That brings back some really ancient hurts and resentments, yes. I was quite good at competing with the girls as a young boy, but so much of it is informal and therefore simply was not open to me as a boy.


Second of all, they use "creative" assignments for class. These usually entail decorating something. This is obviously something girls are much better at and would enjoy doing more than boys.

That's different. If the boys and the girls are being treated the same, it either is or is not a good way for children to be treated (in school or elsewhere). If girls respond better to that environment, that just makes girls better, it doesn't make the institution sexist. Quite the contrary*. You could argue that the learning experience should be different in the first place, but such an argument should not be founded on beliefs about boys versus girls. I would not have appreciated being in a school that was trying to teach me "in a boy-friendly manner".

* I always felt like "PE", aka "gym", was implemented in school in order to have a "class for the boys to be good in", in fact. Never understood why athletics have a damn thing to do with education, myself.

smilla
01-14-2004, 01:54 PM
I can't offer any real cites, but I do recall a lot of stuff a few years ago ('98, '99) about how girls feel behond boys in school because of participation: teachers tended to call more on boys and have higher expectations. In my experience as a sub, gender discrimination seems to go both ways. Sometimes I find myself censuring boys more because they tend more towrads loud talking, name-calling, hitting, horsing around, etc. That's not to say girls don't do that too, just a lot less, especially with physcial violence. Although I did just have a class of 6th graders where some of the girls were just as violent as the boys. It really depends on the age. Anyway, discrimination also cuts against girls too. I've found that boys are more active participants and I have to work really hard to get some girls in on the action. Once again, this varies too, by school, by grade, even by race (mostly Hispanics student bodies versus mostly black student bodies).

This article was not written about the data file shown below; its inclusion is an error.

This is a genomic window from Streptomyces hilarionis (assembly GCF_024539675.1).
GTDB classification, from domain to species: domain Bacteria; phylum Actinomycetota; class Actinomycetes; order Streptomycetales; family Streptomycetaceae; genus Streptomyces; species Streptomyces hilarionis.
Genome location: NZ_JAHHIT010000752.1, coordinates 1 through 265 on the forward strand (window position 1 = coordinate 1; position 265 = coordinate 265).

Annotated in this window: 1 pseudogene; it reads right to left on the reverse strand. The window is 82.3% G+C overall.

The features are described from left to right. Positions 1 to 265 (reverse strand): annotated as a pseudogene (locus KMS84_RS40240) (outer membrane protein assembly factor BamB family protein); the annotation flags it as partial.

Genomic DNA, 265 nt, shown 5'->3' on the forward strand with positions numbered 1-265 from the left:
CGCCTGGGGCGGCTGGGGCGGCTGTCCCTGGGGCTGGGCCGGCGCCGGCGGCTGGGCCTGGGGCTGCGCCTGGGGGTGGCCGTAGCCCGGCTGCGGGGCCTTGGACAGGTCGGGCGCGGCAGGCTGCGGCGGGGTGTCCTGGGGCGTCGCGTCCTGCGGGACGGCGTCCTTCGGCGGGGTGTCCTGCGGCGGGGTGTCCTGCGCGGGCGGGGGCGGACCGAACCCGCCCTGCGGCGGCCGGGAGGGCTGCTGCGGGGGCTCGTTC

Mister Rik
01-15-2004, 04:44 PM
AHunter3:
I always felt like "PE", aka "gym", was implemented in school in order to have a "class for the boys to be good in", in fact. Never understood why athletics have a damn thing to do with education, myself.

It's probably related to the ongoing urbanization of people. Way back when, kids performed more physical labor (chores, working on the family farm, etc) and forms of entertainment involving physical exertion were more popular. Not to mention having to walk everywhere most of the time. In the last several decades, physical labor by children has become far less common, the most popular forms of entertainment are now sedentary activities, and kids get driven everywhere. So gym class provides them with the physical activity they lack in the rest of their routine.